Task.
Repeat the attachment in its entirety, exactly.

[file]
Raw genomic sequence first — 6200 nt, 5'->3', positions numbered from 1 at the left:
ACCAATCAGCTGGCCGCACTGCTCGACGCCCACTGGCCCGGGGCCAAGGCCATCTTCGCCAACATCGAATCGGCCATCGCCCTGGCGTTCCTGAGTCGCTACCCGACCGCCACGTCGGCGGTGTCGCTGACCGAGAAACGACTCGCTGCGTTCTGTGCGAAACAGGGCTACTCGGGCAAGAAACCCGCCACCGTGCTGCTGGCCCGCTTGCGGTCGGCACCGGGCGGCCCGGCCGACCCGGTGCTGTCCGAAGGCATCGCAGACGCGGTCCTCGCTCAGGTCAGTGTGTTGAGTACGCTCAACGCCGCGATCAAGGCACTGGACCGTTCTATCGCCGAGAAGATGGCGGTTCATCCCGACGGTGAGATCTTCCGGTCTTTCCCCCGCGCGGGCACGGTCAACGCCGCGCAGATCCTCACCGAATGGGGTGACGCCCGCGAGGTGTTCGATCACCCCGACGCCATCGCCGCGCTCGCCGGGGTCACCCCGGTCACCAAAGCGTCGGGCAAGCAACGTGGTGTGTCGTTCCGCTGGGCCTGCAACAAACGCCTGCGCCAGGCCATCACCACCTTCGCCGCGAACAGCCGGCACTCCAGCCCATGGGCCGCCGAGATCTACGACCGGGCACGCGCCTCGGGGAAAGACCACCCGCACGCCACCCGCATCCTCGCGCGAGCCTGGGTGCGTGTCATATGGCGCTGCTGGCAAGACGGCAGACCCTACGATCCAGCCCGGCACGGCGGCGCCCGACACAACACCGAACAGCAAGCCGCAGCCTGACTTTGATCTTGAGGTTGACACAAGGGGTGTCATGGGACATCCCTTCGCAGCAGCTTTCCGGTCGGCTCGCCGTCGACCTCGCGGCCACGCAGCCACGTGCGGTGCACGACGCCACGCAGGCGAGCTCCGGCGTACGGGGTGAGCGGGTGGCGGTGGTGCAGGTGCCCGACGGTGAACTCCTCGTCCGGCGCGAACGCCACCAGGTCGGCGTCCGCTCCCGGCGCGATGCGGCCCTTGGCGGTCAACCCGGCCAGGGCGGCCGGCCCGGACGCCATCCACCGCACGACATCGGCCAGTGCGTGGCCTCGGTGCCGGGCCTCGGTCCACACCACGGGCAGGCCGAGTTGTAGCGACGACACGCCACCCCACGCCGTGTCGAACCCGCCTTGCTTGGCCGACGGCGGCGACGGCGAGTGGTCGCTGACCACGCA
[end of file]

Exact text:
Raw genomic sequence first — 6200 nt, 5'->3', positions numbered from 1 at the left:
ACCAATCAGCTGGCCGCACTGCTCGACGCCCACTGGCCCGGGGCCAAGGCCATCTTCGCCAACATCGAATCGGCCATCGCCCTGGCGTTCCTGAGTCGCTACCCGACCGCCACGTCGGCGGTGTCGCTGACCGAGAAACGACTCGCTGCGTTCTGTGCGAAACAGGGCTACTCGGGCAAGAAACCCGCCACCGTGCTGCTGGCCCGCTTGCGGTCGGCACCGGGCGGCCCGGCCGACCCGGTGCTGTCCGAAGGCATCGCAGACGCGGTCCTCGCTCAGGTCAGTGTGTTGAGTACGCTCAACGCCGCGATCAAGGCACTGGACCGTTCTATCGCCGAGAAGATGGCGGTTCATCCCGACGGTGAGATCTTCCGGTCTTTCCCCCGCGCGGGCACGGTCAACGCCGCGCAGATCCTCACCGAATGGGGTGACGCCCGCGAGGTGTTCGATCACCCCGACGCCATCGCCGCGCTCGCCGGGGTCACCCCGGTCACCAAAGCGTCGGGCAAGCAACGTGGTGTGTCGTTCCGCTGGGCCTGCAACAAACGCCTGCGCCAGGCCATCACCACCTTCGCCGCGAACAGCCGGCACTCCAGCCCATGGGCCGCCGAGATCTACGACCGGGCACGCGCCTCGGGGAAAGACCACCCGCACGCCACCCGCATCCTCGCGCGAGCCTGGGTGCGTGTCATATGGCGCTGCTGGCAAGACGGCAGACCCTACGATCCAGCCCGGCACGGCGGCGCCCGACACAACACCGAACAGCAAGCCGCAGCCTGACTTTGATCTTGAGGTTGACACAAGGGGTGTCATGGGACATCCCTTCGCAGCAGCTTTCCGGTCGGCTCGCCGTCGACCTCGCGGCCACGCAGCCACGTGCGGTGCACGACGCCACGCAGGCGAGCTCCGGCGTACGGGGTGAGCGGGTGGCGGTGGTGCAGGTGCCCGACGGTGAACTCCTCGTCCGGCGCGAACGCCACCAGGTCGGCGTCCGCTCCCGGCGCGATGCGGCCCTTGGCGGTCAACCCGGCCAGGGCGGCCGGCCCGGACGCCATCCACCGCACGACATCGGCCAGTGCGTGGCCTCGGTGCCGGGCCTCGGTCCACACCACGGGCAGGCCGAGTTGTAGCGACGACACGCCACCCCACGCCGTGTCGAACCCGCCTTGCTTGGCCGACGGCGGCGACGGCGAGTGGTCGCTGACCACGCA